By CODY WORSHAM | Tiger Rag Editor
It took a half of basketball for Duop Reath to see a double-team on Sunday.
By then, it was too late.
Reath, who came off the bench for the second straight game, scored a career-high 30 points on 13-of-17 shooting, and freshman guard Tremont Waters came up a rebound shy of a triple-double, as home-standing LSU (5-2) won wire-to-wire over UNC-Wilmington, 97-84.
The Seahawks (2-5) benched star forward Devontae Cacok for the first 20 minutes, and Reath took advantage, scoring 19 of his points by halftime, mostly against single-coverage.
That brought just one thought to mind for the senior forward: “It’s going to be a long night for them,” he said.
And it was.
“We wanted to establish Duop inside early on,” said head coach Will Wade. “We knew we would get some one-on-one post touches in there. Duop did a great job of keeping balance and being able to score the ball.”
Reath and Waters did the heavy lifting for LSU in the first half, with the latter breaking open a relatively tight affair after a moment of heat from the bench. Wade picked up his first technical as head coach when officials hit Waters with an offensive foul. After Jordan Talley, who finished with a team-high 22 for UNC-W, sunk the free throw to make it a 33-26 LSU lead, the Tigers roared back with a 19-10 run to close the first half. Waters scored or assisted on 13 of those points, including a dazzling display of crossovers preceding a dish to a dunking Reath and a 52-36 halftime lead.
“Tre wanted to play a little faster,” said Reath. “He sped the game up. That’s his game. We told him, ‘Hey, keep doing it.'”
For Waters, the conclusion of each half is critical, a focal point in practice to be carried over into games.
“Those last six minutes, we always work on that in practice,” Waters said. “We call it a six-minute game. That’s what we always work on. We knew what we had to do.”
Wade wasn’t exactly proud of the technical, declining to comment much on it, other than to note: “I would say that I didn’t earn that one.” He was proud, however, of his team’s response.
“Our guys said, ‘We got you.’ They did a good job picking it up. It shows we’ve got a connected team, a team that cares.”
LSU’s first-half defense was stellar, holding the visitors to 35.3 percent shooting, but Cacok’s return helped open up the UNC-W offense. The Seahawks outscored LSU 48-45 in the second half. They would get as close as eight on a pair of Talley jumpers, but Wade got another spark off the bench, this time from junior guard Daryl Edwards, who buried a triple through a foul, sunk the free throw, and locked down Talley for the remainder of his on-court time. Just two of his 22 points came in the final eight minutes.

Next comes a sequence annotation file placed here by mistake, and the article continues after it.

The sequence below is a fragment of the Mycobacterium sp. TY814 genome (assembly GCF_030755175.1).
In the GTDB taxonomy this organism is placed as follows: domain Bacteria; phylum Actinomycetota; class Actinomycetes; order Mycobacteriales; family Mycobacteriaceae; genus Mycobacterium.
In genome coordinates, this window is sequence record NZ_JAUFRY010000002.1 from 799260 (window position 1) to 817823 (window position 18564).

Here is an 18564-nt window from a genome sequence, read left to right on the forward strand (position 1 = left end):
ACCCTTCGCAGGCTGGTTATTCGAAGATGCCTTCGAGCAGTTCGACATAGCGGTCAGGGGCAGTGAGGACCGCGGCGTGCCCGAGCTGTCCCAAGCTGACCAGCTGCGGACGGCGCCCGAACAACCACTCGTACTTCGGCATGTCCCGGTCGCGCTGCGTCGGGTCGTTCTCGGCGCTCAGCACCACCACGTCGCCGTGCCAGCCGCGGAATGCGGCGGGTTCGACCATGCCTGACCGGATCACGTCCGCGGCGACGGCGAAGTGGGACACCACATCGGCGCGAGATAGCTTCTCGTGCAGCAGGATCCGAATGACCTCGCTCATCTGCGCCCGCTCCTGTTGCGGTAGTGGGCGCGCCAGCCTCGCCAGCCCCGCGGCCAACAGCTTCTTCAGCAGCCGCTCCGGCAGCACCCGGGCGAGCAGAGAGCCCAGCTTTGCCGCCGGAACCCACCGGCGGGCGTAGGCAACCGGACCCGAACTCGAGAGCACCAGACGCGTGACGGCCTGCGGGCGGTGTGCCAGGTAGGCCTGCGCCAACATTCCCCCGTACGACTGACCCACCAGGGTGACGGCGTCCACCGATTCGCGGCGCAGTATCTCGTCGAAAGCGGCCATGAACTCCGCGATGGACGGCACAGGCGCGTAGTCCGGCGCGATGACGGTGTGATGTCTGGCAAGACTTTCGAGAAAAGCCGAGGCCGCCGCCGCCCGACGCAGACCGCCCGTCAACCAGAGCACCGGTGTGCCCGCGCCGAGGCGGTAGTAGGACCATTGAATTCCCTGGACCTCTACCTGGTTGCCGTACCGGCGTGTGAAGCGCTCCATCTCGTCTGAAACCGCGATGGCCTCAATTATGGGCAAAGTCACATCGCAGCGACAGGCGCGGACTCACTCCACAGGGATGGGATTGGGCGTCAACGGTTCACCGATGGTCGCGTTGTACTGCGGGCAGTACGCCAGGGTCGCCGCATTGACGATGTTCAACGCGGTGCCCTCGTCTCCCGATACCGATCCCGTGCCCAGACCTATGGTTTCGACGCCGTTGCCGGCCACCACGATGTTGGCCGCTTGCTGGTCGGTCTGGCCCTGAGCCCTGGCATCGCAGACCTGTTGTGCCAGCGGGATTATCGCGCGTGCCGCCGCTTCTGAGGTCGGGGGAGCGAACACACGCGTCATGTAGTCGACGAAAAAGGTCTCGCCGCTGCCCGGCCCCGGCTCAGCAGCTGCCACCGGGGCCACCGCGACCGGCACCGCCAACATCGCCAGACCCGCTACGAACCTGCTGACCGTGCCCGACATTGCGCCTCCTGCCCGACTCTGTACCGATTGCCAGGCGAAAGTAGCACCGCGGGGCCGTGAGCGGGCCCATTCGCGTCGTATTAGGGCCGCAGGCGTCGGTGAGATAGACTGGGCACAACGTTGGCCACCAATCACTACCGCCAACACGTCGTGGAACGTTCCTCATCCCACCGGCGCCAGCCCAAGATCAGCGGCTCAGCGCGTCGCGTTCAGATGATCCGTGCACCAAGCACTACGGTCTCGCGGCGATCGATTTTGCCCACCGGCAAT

“I thought Daryl Edwards changed the game in the second half,” Wade said. “His four-point play was huge. He did a good job guarding Talley during that time as well. Really proud of Daryl.”
For the game, LSU limited UNC-W to 42.6 percent shooting and won the battle on the boards 40-29. That’s a pair wins in a row for LSU since returning from Maui, and a good result off an 11-day break for finals exams, but a difficult test against 8-1 Houston looms on Wednesday,
“Funky things can happen out of exams, so I thought our guys handled business,” Wade said. “Good win, but we’re going to have to play a lot better on Wednesday when we play Houston. They’ll be the best team we’ve played since Notre Dame.”
- Waters said he knew he was a rebound away from a triple-double, thanks to his teammates on the bench, but couldn’t quite get that last board. When it was suggested that he miss a shot on purpose to snag one last board, he shook his head no. “Mess up my shooting percentages.”
- Skylar Mays scored 12 of his 14 points in the second half and needed just six shots to reach those 14 points.
- LSU outscored UNC-W 48-18 in the paint.
- Reath’s 30 points were seven more than his previous career high of 23. He also took a career high 17 field goal attempts.
- Skylar Mays on second half defense: “We don’t talk enough. I’ll take ownership of that, and I’m sure Duop would as well. We have to be leaders and take ownership on both sides of the ball.”
- Wade on Tremont Waters: “The one where he threw it behind his head probably wasn’t the best decision. We’ve got to live with what he does. But he did a lot of really good things. That play late in the shot clock late in the game…you can’t coach that. I was hoping he’d grab that rebound late in the game.”
- Wade on lineups: “They didn’t play the two bigs down there like they usually do. We game planned for two bigs. We played our smaller lineup a little more than we thought we might have to.”